With that in mind, one need not work hard to build an argument for student-specific curricula when it comes to special education. They need only to point to the Individual Education Plan (IEP), with an emphasis on “individual”.

The National Center for Learning Disabilities calls IEPs the “cornerstone of quality education” for disabled students. The Center states:”Parents, teachers, other school staff and often the student must come together to look closely at the student’s unique needs.”

According to the National Center for Learning Disabilities, an IEP is beneficial because, among other reasons, it is specific to the child.

Being Accommodating

One might imagine that a student-specific curriculum would entail making major changes, but this is not so. For the most part, it simply takes making some minor adjustments to accommodate the student.

This can be as easy as moving the child’s seat or allowing more time to take a quiz or test.

Other ways in which students can be accommodated include:

  • Altering material presentation, such as adding visuals or providing larger text
  • Allowing the use of equipment such as tape recorders or speech-recognition software
  • Changing test sites or schedules
  • Providing breaks, as in many cases students can be easily distracted or have difficulty staying focused

A Benefit to All

A  student-specific curriculum may not only benefit a special needs child but students in general classrooms as well.

Curriculum for Special Education

For instance, a student-specific curriculum can be most effective for those children with behavioral issues. Modifying projects or material presentations in a way that emphasizes an individual child’s strengths or interests can produce more effective results.

Studies have shown that by assessing the interests of a child who displays disruptive behavior and presenting material in a way that draws on those interests will often result in a reduction in the unwanted behavior. This of course can have a positive effect on general education students, as the potential for distracting behavior is lessened or completely removed.

And anything that can impact the learning environment in a positive way, that benefits all students, is a win-win proposition.

Case rested.

The Best Resources for Special Education Teachers

Many teachers across the United States subscribe to the old proverb: “It takes a village to raise a child.” They feel that they alone cannot ensure the academic success of any one child. This takes the concentrated effort of educators, parents, administrators, politicians and community leaders. And it may take just a slightly larger village to meet the needs of those in special education.

With federal programs, Individual Development Plans (IEPs) and integrative practices at schools throughout the country, special education students do have a wealth of support and resources designed to help them achieve in the academic environment.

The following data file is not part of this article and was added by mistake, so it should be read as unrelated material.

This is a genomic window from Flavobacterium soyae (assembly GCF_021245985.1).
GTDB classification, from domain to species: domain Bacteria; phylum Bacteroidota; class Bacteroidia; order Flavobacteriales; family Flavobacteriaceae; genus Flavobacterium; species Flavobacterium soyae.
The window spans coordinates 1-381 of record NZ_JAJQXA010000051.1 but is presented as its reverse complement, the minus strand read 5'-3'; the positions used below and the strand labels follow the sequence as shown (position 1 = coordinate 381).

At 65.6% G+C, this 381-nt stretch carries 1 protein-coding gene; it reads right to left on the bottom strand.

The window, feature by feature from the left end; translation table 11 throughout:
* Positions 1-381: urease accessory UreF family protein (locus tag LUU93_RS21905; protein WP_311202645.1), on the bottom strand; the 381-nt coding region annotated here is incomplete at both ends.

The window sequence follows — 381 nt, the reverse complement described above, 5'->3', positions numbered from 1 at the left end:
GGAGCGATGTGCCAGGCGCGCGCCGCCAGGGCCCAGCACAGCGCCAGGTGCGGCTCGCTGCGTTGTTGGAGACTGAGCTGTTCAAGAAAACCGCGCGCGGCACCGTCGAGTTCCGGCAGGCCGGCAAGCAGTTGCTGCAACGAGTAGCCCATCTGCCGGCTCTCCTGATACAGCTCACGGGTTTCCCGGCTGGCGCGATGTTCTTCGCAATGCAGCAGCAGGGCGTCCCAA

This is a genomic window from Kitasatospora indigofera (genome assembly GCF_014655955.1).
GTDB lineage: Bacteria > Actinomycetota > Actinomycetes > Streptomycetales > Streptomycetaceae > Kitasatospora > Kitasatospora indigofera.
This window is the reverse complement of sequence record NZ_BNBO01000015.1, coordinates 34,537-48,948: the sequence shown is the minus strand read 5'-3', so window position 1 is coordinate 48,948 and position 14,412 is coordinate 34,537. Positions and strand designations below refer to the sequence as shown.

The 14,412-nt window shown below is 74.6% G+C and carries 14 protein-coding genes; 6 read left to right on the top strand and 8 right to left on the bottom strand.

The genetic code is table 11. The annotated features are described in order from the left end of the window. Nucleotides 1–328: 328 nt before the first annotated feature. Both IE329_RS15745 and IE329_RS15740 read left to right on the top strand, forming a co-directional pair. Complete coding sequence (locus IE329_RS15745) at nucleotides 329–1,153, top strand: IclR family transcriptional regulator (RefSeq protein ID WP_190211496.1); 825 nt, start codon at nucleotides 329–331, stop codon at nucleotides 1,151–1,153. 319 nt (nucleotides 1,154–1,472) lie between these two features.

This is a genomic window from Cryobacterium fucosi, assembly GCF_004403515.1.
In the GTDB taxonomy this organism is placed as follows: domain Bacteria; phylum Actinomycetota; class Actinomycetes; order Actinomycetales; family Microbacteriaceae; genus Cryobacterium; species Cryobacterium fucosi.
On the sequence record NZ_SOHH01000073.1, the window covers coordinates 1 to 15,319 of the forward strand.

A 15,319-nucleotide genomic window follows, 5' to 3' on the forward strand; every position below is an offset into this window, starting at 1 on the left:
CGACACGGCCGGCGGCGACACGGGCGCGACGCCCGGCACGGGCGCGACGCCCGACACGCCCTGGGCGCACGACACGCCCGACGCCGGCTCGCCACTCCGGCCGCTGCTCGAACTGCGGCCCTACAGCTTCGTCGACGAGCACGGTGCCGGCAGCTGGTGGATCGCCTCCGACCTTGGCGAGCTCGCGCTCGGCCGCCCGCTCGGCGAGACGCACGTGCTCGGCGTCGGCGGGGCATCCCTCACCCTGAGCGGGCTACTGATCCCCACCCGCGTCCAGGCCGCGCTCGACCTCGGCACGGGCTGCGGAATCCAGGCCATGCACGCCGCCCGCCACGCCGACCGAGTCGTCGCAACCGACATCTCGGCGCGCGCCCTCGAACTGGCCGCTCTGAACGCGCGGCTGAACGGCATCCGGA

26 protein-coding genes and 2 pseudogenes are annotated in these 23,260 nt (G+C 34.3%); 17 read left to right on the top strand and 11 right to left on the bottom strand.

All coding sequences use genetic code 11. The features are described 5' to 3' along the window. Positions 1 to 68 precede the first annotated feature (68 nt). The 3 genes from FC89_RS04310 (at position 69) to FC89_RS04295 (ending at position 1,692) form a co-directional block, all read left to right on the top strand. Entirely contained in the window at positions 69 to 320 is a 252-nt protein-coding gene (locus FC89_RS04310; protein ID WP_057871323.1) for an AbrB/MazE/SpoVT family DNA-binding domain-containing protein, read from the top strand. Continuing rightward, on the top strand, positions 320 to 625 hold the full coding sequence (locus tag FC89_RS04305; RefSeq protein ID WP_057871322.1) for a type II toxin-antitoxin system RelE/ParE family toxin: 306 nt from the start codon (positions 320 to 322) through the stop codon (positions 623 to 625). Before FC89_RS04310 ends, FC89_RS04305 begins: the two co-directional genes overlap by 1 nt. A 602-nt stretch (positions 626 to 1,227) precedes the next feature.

But to where do special education teachers turn when they need information to help them improve their strategies, better understand a specific learning disorder or special education laws, or provide more effective learning opportunities for their students?

World Wide Resources

As one might expect, teachers can go to the Internet to find the resources providing the tools needed to do their job to the best of their abilities. Some websites are fully or partially devoted to providing special education teachers with links to applications, interactive games and other tools and suggestions to help them better perform their challenging vocation.

The Best Resources for Special Education Teachers

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Here are a few of the more well-known sites that are either devoted solely to special education or contain sections addressing special education topics:

  • Do2Learn: a comprehensive special education site that offers everything from free songs and games to overviews of disabilities and behavior management plans.
  • National Association of Special Education Teachers : a national association providing links to audio lectures and presentations on topics ranging from stress and classroom management to intervention and assessment methods, online professional development courses, relevant publications and more. Some materials are accessible only to members.
  • Teachers Helping Teachers: written by teachers, this site provides a section devoted to special education. This page contains articles covering effective games for special needs students as well as articles addressing such topics as modification strategies, classroom management tips and even techniques for keeping paperwork organized.
  • Learning Disabilities Online : offers an Educators section with articles about learning strategies, technology and methods for teaching specific content as well as an online store selling video series and other products which teachers can use as supplements to their instructional materials.
  • Special Education Resources for General Educators (SERGE): contains a link to the model standards of licensing general and special education teachers as well as links to regional and national organizations supporting and providing information about specific disabilities.

Gaining More Insight

Though not geared specifically to special education teachers, this group would find the following resources helpful.